Next to them are two figures in recumbent bronze representing “wounded love” and the other is of a young Cupid or sweetheart depicting a love that hurts. This monument is a national benchmark of the romantic style and era. Many people leave notes or poems in this little square, which is one of the hearts of romantic Seville.

The Bécquer roundabout is one of the most emblematic spaces in the park. Read some of his poetry in this place

Bécquer’s Roundabout

Dante Alighieri’s Roundabout, dedicated to the Italian writer.

Maria Luisa Park – Dante’s Roundabout

Roundabout of the Álvarez Quintero Brothers, great authors of comedies.

A visit to Maria Luisa Park is not only an escape from the urban hustle but also an invitation to uncover the timeless beauty that lies at the heart of this captivating oasis.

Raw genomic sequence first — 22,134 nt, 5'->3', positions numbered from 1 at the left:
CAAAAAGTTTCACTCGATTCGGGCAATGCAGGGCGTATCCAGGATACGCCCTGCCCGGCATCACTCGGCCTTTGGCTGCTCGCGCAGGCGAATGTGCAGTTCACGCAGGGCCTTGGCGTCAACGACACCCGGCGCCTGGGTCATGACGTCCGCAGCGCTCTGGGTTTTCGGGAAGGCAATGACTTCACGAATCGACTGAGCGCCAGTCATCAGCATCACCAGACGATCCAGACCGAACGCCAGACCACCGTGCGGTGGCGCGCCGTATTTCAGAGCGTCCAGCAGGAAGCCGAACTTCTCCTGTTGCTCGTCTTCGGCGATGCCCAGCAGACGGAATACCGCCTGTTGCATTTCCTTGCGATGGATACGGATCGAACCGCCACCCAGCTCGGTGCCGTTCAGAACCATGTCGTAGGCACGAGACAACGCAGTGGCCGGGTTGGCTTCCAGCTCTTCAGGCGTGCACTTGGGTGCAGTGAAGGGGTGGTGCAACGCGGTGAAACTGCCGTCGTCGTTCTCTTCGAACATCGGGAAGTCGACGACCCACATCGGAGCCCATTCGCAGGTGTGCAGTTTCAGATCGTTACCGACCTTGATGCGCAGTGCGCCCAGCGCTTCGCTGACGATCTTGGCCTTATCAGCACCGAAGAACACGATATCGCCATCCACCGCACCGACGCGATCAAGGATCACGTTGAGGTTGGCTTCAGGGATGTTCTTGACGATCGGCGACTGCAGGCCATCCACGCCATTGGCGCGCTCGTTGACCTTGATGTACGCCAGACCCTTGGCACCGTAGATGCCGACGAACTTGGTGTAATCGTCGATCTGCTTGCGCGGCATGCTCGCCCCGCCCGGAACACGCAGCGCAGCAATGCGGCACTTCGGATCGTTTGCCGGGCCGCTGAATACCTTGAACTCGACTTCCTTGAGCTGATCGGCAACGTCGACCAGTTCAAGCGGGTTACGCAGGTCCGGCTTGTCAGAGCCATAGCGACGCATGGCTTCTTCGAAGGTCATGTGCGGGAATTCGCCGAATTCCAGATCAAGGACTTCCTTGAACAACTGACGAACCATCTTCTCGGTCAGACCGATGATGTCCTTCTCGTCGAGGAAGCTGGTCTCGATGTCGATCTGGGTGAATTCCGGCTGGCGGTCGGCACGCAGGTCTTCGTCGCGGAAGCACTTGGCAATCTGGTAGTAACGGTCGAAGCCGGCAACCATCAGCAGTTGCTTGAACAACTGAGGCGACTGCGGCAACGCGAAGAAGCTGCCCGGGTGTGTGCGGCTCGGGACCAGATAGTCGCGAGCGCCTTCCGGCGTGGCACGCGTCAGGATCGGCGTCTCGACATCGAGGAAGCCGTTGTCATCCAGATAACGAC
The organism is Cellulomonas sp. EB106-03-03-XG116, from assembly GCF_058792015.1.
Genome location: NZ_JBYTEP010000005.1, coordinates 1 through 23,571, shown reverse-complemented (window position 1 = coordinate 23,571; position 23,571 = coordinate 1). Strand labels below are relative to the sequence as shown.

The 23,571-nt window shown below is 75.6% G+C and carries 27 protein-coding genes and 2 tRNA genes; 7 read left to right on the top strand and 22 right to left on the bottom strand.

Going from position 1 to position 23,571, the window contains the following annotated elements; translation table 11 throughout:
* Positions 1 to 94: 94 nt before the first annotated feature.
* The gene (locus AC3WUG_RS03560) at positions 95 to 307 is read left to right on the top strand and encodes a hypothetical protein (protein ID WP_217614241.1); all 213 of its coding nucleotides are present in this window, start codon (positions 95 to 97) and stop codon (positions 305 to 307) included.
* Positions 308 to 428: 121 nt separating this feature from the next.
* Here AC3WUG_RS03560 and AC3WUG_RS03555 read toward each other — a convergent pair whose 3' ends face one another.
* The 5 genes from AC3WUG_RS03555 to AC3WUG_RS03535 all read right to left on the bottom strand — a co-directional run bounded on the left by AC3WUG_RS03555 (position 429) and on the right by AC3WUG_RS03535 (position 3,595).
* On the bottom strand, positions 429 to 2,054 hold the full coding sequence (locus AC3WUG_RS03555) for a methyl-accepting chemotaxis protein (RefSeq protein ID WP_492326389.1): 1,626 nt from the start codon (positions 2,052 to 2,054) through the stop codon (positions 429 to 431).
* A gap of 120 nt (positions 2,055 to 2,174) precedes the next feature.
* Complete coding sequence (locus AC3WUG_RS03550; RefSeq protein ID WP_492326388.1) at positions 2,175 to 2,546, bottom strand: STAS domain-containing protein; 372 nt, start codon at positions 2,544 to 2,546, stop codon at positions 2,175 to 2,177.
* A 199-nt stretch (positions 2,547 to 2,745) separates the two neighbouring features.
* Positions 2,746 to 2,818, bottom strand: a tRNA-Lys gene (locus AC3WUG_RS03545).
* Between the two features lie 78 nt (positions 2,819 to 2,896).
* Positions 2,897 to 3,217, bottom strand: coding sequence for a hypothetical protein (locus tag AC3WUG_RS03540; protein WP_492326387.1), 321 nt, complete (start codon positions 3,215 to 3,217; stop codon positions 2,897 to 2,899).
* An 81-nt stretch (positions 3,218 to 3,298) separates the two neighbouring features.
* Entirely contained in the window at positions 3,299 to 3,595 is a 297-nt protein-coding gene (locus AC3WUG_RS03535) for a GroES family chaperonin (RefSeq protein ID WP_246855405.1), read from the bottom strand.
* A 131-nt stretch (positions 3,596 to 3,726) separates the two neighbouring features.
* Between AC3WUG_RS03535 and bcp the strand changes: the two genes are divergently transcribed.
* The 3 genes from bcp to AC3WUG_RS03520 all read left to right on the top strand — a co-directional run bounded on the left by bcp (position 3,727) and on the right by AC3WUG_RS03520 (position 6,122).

The Toreros’ (Bullfighters’) Roundabout, behind the previous roundabout made for the Ibero-American Exhibition, formed by a small fountain with four steps down, it is surrounded by four benches decorated with small tiles representing bullfighters and typical characters of Andalusia.

García Ramos’ Roundabout.

Roundabout of the soprano Ofelia Nieto, a famous soprano of the first half of the twentieth century.

Ofelia Nieto’s Roundabout

Mas y Prats’ Roundabout, a Catalan genre writer who was part of the Sevillian literary life

Glorieta de la Cocha roundabout with a starry ceramic fountain in the centre.

Nicolas Forestier’s Roundabout, designer of the Maria Luisa Park.

Maria Luisa Park, Forestier

Machado Brothers’ Roundabout.

Machado, María Luisa Park

Other interesting points

Within the park we should highlight the following:

Lotus Pond, with the Roundabout of La Infanta María Luisa, daughter of Queen Isabel II, who donated these gardens that bear her name to the city.

Lotus Pond

The Duck pond, decorated with an arbour on an island surrounded by a pond.

Fountains of the Frogs, ceramic, in the form of a pond

Garden of the Lions, with fountain and pergolas.